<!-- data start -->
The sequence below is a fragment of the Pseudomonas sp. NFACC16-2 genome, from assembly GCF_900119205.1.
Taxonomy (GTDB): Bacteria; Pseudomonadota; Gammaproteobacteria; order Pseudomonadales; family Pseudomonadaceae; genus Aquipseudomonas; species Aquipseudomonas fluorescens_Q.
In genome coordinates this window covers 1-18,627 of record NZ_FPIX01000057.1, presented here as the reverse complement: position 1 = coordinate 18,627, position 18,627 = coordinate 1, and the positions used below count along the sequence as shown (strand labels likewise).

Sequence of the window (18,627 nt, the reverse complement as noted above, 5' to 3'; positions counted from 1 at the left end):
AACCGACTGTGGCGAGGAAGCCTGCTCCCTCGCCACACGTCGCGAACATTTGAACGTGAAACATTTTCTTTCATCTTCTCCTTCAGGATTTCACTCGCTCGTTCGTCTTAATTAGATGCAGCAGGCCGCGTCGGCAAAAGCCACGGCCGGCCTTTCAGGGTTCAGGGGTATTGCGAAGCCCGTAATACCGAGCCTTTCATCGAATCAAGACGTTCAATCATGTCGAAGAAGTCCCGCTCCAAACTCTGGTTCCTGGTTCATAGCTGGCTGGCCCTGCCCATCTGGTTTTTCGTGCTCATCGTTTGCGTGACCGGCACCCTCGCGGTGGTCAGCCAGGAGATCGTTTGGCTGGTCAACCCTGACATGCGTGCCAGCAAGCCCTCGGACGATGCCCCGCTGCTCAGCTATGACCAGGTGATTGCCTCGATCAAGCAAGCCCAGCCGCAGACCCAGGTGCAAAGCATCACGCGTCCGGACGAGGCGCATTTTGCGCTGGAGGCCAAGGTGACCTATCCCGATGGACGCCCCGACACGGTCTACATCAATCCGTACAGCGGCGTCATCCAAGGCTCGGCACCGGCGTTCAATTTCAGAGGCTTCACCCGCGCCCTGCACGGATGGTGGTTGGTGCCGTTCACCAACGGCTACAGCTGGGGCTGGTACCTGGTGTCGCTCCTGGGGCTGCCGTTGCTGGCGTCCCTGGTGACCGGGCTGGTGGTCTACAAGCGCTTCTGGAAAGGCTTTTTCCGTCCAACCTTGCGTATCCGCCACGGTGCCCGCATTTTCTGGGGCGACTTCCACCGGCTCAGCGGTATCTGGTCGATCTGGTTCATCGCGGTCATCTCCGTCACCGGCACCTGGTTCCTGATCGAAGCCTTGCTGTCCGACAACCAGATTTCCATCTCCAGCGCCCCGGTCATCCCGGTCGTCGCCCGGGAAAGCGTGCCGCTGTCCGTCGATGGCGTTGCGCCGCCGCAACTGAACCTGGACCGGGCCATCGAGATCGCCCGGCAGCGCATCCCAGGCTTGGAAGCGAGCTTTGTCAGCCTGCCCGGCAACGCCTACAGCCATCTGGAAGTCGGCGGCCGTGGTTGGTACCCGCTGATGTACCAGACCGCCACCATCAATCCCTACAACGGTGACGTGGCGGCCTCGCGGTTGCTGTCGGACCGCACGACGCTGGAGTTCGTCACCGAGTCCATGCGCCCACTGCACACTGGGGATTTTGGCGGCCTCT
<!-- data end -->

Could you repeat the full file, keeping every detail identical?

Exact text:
The sequence below is a fragment of the Pseudomonas sp. NFACC16-2 genome, from assembly GCF_900119205.1.
Taxonomy (GTDB): Bacteria; Pseudomonadota; Gammaproteobacteria; order Pseudomonadales; family Pseudomonadaceae; genus Aquipseudomonas; species Aquipseudomonas fluorescens_Q.
In genome coordinates this window covers 1-18,627 of record NZ_FPIX01000057.1, presented here as the reverse complement: position 1 = coordinate 18,627, position 18,627 = coordinate 1, and the positions used below count along the sequence as shown (strand labels likewise).

Sequence of the window (18,627 nt, the reverse complement as noted above, 5' to 3'; positions counted from 1 at the left end):
AACCGACTGTGGCGAGGAAGCCTGCTCCCTCGCCACACGTCGCGAACATTTGAACGTGAAACATTTTCTTTCATCTTCTCCTTCAGGATTTCACTCGCTCGTTCGTCTTAATTAGATGCAGCAGGCCGCGTCGGCAAAAGCCACGGCCGGCCTTTCAGGGTTCAGGGGTATTGCGAAGCCCGTAATACCGAGCCTTTCATCGAATCAAGACGTTCAATCATGTCGAAGAAGTCCCGCTCCAAACTCTGGTTCCTGGTTCATAGCTGGCTGGCCCTGCCCATCTGGTTTTTCGTGCTCATCGTTTGCGTGACCGGCACCCTCGCGGTGGTCAGCCAGGAGATCGTTTGGCTGGTCAACCCTGACATGCGTGCCAGCAAGCCCTCGGACGATGCCCCGCTGCTCAGCTATGACCAGGTGATTGCCTCGATCAAGCAAGCCCAGCCGCAGACCCAGGTGCAAAGCATCACGCGTCCGGACGAGGCGCATTTTGCGCTGGAGGCCAAGGTGACCTATCCCGATGGACGCCCCGACACGGTCTACATCAATCCGTACAGCGGCGTCATCCAAGGCTCGGCACCGGCGTTCAATTTCAGAGGCTTCACCCGCGCCCTGCACGGATGGTGGTTGGTGCCGTTCACCAACGGCTACAGCTGGGGCTGGTACCTGGTGTCGCTCCTGGGGCTGCCGTTGCTGGCGTCCCTGGTGACCGGGCTGGTGGTCTACAAGCGCTTCTGGAAAGGCTTTTTCCGTCCAACCTTGCGTATCCGCCACGGTGCCCGCATTTTCTGGGGCGACTTCCACCGGCTCAGCGGTATCTGGTCGATCTGGTTCATCGCGGTCATCTCCGTCACCGGCACCTGGTTCCTGATCGAAGCCTTGCTGTCCGACAACCAGATTTCCATCTCCAGCGCCCCGGTCATCCCGGTCGTCGCCCGGGAAAGCGTGCCGCTGTCCGTCGATGGCGTTGCGCCGCCGCAACTGAACCTGGACCGGGCCATCGAGATCGCCCGGCAGCGCATCCCAGGCTTGGAAGCGAGCTTTGTCAGCCTGCCCGGCAACGCCTACAGCCATCTGGAAGTCGGCGGCCGTGGTTGGTACCCGCTGATGTACCAGACCGCCACCATCAATCCCTACAACGGTGACGTGGCGGCCTCGCGGTTGCTGTCGGACCGCACGACGCTGGAGTTCGTCACCGAGTCCATGCGCCCACTGCACACTGGGGATTTTGGCGGCCTCT